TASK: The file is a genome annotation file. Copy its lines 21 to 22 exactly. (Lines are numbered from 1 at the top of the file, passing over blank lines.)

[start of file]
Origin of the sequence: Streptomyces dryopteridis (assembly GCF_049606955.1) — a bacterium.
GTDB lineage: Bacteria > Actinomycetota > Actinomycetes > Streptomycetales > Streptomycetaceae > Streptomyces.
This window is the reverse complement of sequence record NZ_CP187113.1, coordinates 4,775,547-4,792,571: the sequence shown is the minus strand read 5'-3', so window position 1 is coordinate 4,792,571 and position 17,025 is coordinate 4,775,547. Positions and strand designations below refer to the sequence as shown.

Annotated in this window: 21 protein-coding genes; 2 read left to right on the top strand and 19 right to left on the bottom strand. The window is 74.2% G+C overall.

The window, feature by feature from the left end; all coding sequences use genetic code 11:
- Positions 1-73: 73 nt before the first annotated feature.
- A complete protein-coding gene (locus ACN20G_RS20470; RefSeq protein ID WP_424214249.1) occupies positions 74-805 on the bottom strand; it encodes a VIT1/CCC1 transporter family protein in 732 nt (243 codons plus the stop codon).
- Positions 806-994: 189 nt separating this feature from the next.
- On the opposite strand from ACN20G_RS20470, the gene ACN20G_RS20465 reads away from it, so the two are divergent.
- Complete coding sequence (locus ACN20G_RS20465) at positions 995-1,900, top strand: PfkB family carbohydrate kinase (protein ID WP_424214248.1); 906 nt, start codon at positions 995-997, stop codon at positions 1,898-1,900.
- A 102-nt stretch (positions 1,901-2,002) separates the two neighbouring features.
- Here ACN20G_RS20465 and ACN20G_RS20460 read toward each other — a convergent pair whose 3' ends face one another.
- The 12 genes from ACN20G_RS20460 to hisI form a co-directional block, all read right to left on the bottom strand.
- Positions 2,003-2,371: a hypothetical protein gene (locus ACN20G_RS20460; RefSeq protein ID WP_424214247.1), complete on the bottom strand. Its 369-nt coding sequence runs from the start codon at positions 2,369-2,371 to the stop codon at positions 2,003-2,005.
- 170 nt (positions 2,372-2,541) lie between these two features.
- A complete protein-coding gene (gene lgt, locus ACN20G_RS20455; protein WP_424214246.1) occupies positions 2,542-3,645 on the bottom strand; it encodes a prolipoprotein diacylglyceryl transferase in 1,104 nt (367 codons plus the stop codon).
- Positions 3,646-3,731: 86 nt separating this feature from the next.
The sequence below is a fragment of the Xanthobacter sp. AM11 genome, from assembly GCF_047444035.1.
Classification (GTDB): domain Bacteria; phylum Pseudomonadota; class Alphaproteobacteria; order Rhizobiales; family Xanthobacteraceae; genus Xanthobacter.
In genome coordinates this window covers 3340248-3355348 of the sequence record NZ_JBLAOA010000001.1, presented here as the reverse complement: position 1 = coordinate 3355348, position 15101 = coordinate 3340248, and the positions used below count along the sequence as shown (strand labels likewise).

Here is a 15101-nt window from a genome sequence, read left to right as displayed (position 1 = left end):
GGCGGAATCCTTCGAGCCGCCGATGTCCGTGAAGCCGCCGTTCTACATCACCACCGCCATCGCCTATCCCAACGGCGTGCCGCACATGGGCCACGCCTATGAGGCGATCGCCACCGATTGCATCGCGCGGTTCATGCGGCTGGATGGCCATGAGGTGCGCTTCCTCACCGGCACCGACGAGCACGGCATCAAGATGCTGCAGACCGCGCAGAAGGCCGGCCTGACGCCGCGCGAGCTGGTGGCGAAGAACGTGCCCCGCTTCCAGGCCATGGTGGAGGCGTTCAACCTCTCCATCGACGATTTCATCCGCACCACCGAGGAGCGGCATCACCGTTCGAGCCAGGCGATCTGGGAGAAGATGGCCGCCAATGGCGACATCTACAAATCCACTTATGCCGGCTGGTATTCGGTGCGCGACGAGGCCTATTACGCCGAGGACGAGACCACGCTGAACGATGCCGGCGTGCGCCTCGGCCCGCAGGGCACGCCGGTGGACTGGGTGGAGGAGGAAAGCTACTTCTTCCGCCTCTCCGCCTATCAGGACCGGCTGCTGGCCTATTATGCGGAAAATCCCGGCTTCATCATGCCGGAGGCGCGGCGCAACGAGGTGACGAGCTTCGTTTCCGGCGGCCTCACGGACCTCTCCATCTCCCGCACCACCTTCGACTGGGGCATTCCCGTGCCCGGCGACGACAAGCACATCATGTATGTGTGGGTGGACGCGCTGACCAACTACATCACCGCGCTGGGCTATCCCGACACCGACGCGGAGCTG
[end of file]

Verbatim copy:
Here is a 15101-nt window from a genome sequence, read left to right as displayed (position 1 = left end):
GGCGGAATCCTTCGAGCCGCCGATGTCCGTGAAGCCGCCGTTCTACATCACCACCGCCATCGCCTATCCCAACGGCGTGCCGCACATGGGCCACGCCTATGAGGCGATCGCCACCGATTGCATCGCGCGGTTCATGCGGCTGGATGGCCATGAGGTGCGCTTCCTCACCGGCACCGACGAGCACGGCATCAAGATGCTGCAGACCGCGCAGAAGGCCGGCCTGACGCCGCGCGAGCTGGTGGCGAAGAACGTGCCCCGCTTCCAGGCCATGGTGGAGGCGTTCAACCTCTCCATCGACGATTTCATCCGCACCACCGAGGAGCGGCATCACCGTTCGAGCCAGGCGATCTGGGAGAAGATGGCCGCCAATGGCGACATCTACAAATCCACTTATGCCGGCTGGTATTCGGTGCGCGACGAGGCCTATTACGCCGAGGACGAGACCACGCTGAACGATGCCGGCGTGCGCCTCGGCCCGCAGGGCACGCCGGTGGACTGGGTGGAGGAGGAAAGCTACTTCTTCCGCCTCTCCGCCTATCAGGACCGGCTGCTGGCCTATTATGCGGAAAATCCCGGCTTCATCATGCCGGAGGCGCGGCGCAACGAGGTGACGAGCTTCGTTTCCGGCGGCCTCACGGACCTCTCCATCTCCCGCACCACCTTCGACTGGGGCATTCCCGTGCCCGGCGACGACAAGCACATCATGTATGTGTGGGTGGACGCGCTGACCAACTACATCACCGCGCTGGGCTATCCCGACACCGACGCGGAGCTG